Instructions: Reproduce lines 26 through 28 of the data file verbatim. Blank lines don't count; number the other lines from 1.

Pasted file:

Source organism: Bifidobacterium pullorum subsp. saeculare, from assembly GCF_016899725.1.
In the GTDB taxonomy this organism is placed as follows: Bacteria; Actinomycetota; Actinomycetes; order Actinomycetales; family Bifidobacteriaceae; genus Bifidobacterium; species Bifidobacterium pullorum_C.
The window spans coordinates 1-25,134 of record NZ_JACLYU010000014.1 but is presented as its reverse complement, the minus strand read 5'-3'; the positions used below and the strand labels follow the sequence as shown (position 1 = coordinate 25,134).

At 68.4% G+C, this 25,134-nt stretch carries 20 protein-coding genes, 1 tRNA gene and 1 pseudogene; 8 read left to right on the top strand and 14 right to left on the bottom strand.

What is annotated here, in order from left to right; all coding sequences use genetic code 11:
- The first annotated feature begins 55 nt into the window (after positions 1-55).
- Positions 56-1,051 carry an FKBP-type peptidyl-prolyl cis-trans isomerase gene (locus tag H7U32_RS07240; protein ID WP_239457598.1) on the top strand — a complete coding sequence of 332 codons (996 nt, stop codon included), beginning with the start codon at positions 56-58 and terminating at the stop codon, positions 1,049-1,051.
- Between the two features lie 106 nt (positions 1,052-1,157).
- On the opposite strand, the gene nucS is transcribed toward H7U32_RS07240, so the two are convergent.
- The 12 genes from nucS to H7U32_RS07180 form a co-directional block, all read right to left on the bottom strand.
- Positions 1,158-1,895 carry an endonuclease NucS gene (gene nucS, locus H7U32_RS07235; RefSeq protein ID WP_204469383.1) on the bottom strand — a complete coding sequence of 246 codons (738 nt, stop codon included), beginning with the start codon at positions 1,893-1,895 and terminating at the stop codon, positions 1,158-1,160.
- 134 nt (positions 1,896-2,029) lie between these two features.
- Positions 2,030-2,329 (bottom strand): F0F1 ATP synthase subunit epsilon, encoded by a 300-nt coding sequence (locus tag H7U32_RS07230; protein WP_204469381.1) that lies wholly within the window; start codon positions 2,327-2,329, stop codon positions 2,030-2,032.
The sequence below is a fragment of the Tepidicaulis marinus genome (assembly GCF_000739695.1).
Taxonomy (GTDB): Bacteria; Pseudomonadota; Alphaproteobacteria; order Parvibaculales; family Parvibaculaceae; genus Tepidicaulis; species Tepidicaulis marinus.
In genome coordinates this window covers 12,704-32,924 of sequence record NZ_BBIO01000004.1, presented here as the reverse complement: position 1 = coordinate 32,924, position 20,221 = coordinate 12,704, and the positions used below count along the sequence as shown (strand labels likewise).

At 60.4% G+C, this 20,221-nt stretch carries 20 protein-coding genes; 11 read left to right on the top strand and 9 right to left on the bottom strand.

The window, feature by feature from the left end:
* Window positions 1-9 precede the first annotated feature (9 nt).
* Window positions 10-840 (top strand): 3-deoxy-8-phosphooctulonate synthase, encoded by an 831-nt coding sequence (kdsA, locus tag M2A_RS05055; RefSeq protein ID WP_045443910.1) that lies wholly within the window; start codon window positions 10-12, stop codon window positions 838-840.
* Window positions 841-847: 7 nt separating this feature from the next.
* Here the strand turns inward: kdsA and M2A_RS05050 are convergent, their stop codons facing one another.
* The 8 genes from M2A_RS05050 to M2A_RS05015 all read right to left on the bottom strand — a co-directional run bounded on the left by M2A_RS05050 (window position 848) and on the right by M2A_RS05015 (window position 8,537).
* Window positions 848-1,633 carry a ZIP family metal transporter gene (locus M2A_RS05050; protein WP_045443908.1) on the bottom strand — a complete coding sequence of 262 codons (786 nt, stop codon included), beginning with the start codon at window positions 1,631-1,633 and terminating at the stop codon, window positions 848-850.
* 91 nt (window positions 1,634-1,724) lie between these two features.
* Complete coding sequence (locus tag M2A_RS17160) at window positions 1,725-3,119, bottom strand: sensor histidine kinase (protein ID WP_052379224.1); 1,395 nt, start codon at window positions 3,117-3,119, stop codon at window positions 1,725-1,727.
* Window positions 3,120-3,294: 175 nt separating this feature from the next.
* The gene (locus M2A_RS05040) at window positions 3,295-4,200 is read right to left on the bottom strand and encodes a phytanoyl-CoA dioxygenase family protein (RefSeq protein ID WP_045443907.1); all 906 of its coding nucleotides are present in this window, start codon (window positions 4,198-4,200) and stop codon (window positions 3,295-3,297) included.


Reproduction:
* Complete coding sequence (locus tag M2A_RS17160) at window positions 1,725-3,119, bottom strand: sensor histidine kinase (protein ID WP_052379224.1); 1,395 nt, start codon at window positions 3,117-3,119, stop codon at window positions 1,725-1,727.
* Window positions 3,120-3,294: 175 nt separating this feature from the next.
* The gene (locus M2A_RS05040) at window positions 3,295-4,200 is read right to left on the bottom strand and encodes a phytanoyl-CoA dioxygenase family protein (RefSeq protein ID WP_045443907.1); all 906 of its coding nucleotides are present in this window, start codon (window positions 4,198-4,200) and stop codon (window positions 3,295-3,297) included.